• Debra
    2018-09-23 03:17

    I had purchased Fisher’s The Art of Eating a few years ago when I realized I could not be a quintessential foodie without having read her works. I was excited for another opportunity to delve into her delicious wit and revisit "How to Cook a Wolf." This book of frugality (and common sense) during the lean years of WWII is pertinent today and many of her tips and ideas are echoed by locavores and modern chefs.Her wry sense of humor, and dare I say snarkiness, is endearing and I started thinking about other food professionals I love with the same dry wit.Segue alert:I can imagine Anthony Bourdain interviewing Fisher on one of his television shows. My imagination runs wild and I can just think of Fisher’s take on some of the new food trends. What would her comments be regarding gourmet food trucks, molecular gastronomy, and, dare I say it, food blogs?What would she think about Bourdain himself? Would they team up? The more I think about this, the more I envision it: Anthony and Mary Frances—On the Road. (Too bad this will never be. I don’t think they even ever met.)And what about David Chang (Mind of a Chef )? I can envision him having deep conversations with Fisher over some sort of adult beverage.Imagine all three together in the same conversation…But, I digress.I was reading the revised edition with Fisher’s notes in brackets throughout. Her insight nine years later is full of self-deprecating humor and even more culinary truths. I loved her frankness: “One of the stupidest things in an earnest but stupid school of culinary thought is that each of the three daily meals should be balanced” (4). Say what you mean, Ms. Fisher. Do you think this practice is unwise? (She is not one to mince words. I love it.)But, let’s consider the egg for this post. Her chapter, “How Not to Boil an Egg,” is poetic. She writes that the egg is the most private of things; that is, until it is cracked. "Until then, you would think its secrets are its own, hidden behind the impassive beautiful curvings of its shell, white or brown or speckled" (54).She continues to write about the best way to eat a fresh egg: raw, boiled, fried or in some spectacular main dish like a frittata. Whether it is a baked French omelet, an Italian Frittata or Chinese Egg Foo Yeung, it is basically the same dish, according to Fisher and the perfect avenue for fresh eggs.“It is a poor figure of a man who will say that eggs are fit only to be eaten at breakfast…”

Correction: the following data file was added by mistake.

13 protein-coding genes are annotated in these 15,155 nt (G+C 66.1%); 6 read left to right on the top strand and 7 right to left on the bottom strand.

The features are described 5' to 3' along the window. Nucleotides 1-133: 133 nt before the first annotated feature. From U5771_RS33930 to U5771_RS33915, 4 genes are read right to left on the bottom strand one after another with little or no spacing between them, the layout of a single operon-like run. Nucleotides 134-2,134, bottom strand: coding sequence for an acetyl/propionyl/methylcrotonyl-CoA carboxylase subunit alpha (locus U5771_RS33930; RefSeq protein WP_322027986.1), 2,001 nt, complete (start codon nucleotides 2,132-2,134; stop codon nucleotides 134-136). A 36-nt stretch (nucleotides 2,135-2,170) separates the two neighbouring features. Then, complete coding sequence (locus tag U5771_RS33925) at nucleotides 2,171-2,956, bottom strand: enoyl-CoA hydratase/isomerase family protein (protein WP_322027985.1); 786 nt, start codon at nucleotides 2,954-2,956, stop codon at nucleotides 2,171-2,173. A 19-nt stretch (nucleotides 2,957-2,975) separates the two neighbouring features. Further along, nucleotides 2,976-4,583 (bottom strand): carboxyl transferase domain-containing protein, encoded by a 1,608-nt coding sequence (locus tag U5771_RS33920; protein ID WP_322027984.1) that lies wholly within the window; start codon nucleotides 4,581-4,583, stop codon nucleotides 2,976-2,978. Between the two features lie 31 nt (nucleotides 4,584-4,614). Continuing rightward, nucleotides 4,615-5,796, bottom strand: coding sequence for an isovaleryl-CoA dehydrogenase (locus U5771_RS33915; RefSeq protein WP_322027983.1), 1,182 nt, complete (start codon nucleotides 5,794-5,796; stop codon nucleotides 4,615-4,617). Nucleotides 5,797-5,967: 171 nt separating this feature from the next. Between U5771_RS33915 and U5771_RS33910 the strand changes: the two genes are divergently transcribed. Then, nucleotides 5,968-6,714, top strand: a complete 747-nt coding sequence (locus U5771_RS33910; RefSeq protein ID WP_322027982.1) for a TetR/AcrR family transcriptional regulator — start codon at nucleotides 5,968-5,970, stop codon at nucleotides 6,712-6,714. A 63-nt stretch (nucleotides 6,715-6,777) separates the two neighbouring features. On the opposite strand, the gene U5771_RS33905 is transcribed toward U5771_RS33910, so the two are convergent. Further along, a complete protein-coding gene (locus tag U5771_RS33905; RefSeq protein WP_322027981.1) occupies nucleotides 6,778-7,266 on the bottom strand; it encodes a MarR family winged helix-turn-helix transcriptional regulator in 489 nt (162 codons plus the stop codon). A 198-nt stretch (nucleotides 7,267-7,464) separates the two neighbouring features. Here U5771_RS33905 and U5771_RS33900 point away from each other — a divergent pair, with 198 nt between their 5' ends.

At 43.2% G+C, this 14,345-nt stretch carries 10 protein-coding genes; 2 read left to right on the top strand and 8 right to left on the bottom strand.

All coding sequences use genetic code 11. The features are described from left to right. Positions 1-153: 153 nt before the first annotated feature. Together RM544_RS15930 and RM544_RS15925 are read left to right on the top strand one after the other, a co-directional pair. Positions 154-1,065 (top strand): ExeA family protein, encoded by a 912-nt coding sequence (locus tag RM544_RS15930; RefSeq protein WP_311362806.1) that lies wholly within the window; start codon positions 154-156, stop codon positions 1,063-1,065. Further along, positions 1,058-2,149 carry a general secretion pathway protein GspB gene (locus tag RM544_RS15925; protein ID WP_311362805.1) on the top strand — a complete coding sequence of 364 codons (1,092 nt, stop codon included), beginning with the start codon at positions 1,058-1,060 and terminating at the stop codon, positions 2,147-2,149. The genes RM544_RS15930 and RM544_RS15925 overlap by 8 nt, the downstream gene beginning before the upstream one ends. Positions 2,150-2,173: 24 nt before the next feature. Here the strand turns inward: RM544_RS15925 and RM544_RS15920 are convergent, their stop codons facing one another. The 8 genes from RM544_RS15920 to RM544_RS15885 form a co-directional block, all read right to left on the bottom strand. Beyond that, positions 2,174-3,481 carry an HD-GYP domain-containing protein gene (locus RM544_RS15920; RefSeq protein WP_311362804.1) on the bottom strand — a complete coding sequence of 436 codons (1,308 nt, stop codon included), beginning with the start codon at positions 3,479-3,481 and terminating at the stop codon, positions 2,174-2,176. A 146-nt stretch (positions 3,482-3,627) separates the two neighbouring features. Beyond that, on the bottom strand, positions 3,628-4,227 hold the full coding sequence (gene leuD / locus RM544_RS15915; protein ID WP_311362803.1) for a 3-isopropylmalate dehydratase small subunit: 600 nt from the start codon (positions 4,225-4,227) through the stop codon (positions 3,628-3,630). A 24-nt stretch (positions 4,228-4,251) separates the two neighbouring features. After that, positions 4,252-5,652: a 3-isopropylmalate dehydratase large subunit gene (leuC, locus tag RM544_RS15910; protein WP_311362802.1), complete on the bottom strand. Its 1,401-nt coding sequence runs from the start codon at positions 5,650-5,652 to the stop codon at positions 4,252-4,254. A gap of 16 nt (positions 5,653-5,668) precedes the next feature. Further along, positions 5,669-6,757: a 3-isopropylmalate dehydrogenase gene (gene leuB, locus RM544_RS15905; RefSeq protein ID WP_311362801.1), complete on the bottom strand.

• Carol
    2018-09-28 23:12

    After finishing the book, I have to say that the reason for the middling rating is...it's me, MFK, not you.While nearing the end of "Z is for" , it hit me like a ton of bricks - I finally understood that I am not the intended reader. I am not a foodie. I eat to live, not live to eat. Sure, I enjoy food, but not to the extent that I need to to 'get' this book - I don't have the interest/passion. Why didn't it occur to me earlier? If I was obsessed, this may have been a bible for me, but I'm not.Below is my running notes/reviews of the books as I finished them:(view spoiler)[Serve it Forth **: What a pompous ass. I'll trudge on through the next book, but I have better things to do with my time. We shall see.Update - I did enjoy her bit about the dried tangerine, and the chapter "On Dining Alone" but still have trouble with her snarky comments. Even when she seems to be trying to be nice, there is often something negative in there. Is this what people mean when they say she's witty? Plus I would like to see her research cited.Consider the Oyster ***:Although I did skim through some the recipes (not the cracker one though I have been meaning to make crackers, and perhaps this winter I will), I enjoyed her writing and her personality much better in this one.How to Cook a Wolf ***When you're broke, how do you eat well. I understand needing a little extra something when one is struggling, but she seemed to want folks to drink wine with nearly every meal. Was wine really cheap back then? Some of the recipes were delightful.The Gastronomical Me***I'm not sure I can get through this. Some of these little chapters are quaint, some are just awful.Okay, done. Some parts were quite lovely. But the hopping around was jarring. I had to read elsewhere about her life at that time, which gave me a little insight, and sympathy. That said, she sure used the word "thin" and the line "and such" a lot. And again, she sure did drink a bunch.An Alphabet for Gourmets***Quite enjoyed this part, esp. Z. But did she really give her 5 year old daughter whiskey? (hide spoiler)]

  • Robert
    2018-09-20 02:59